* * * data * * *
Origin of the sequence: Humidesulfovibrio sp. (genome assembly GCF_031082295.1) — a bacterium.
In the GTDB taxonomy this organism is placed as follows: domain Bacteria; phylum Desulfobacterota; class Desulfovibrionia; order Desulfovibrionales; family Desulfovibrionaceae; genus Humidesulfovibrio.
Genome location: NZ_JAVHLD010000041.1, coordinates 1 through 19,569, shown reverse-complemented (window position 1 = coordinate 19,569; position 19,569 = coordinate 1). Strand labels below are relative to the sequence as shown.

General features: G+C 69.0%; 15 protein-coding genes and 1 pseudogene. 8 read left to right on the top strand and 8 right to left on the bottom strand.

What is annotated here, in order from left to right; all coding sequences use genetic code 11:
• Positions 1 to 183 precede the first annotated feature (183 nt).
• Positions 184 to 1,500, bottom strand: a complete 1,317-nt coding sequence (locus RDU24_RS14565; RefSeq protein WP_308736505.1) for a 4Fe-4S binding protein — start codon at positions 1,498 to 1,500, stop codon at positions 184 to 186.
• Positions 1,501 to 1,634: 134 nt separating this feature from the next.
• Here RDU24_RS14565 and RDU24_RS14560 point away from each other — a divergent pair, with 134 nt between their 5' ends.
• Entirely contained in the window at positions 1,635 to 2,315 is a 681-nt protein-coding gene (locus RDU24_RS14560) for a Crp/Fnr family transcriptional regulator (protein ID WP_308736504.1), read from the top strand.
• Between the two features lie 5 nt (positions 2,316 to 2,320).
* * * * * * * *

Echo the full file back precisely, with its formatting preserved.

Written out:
Origin of the sequence: Humidesulfovibrio sp. (genome assembly GCF_031082295.1) — a bacterium.
In the GTDB taxonomy this organism is placed as follows: domain Bacteria; phylum Desulfobacterota; class Desulfovibrionia; order Desulfovibrionales; family Desulfovibrionaceae; genus Humidesulfovibrio.
Genome location: NZ_JAVHLD010000041.1, coordinates 1 through 19,569, shown reverse-complemented (window position 1 = coordinate 19,569; position 19,569 = coordinate 1). Strand labels below are relative to the sequence as shown.

General features: G+C 69.0%; 15 protein-coding genes and 1 pseudogene. 8 read left to right on the top strand and 8 right to left on the bottom strand.

What is annotated here, in order from left to right; all coding sequences use genetic code 11:
• Positions 1 to 183 precede the first annotated feature (183 nt).
• Positions 184 to 1,500, bottom strand: a complete 1,317-nt coding sequence (locus RDU24_RS14565; RefSeq protein WP_308736505.1) for a 4Fe-4S binding protein — start codon at positions 1,498 to 1,500, stop codon at positions 184 to 186.
• Positions 1,501 to 1,634: 134 nt separating this feature from the next.
• Here RDU24_RS14565 and RDU24_RS14560 point away from each other — a divergent pair, with 134 nt between their 5' ends.
• Entirely contained in the window at positions 1,635 to 2,315 is a 681-nt protein-coding gene (locus RDU24_RS14560) for a Crp/Fnr family transcriptional regulator (protein ID WP_308736504.1), read from the top strand.
• Between the two features lie 5 nt (positions 2,316 to 2,320).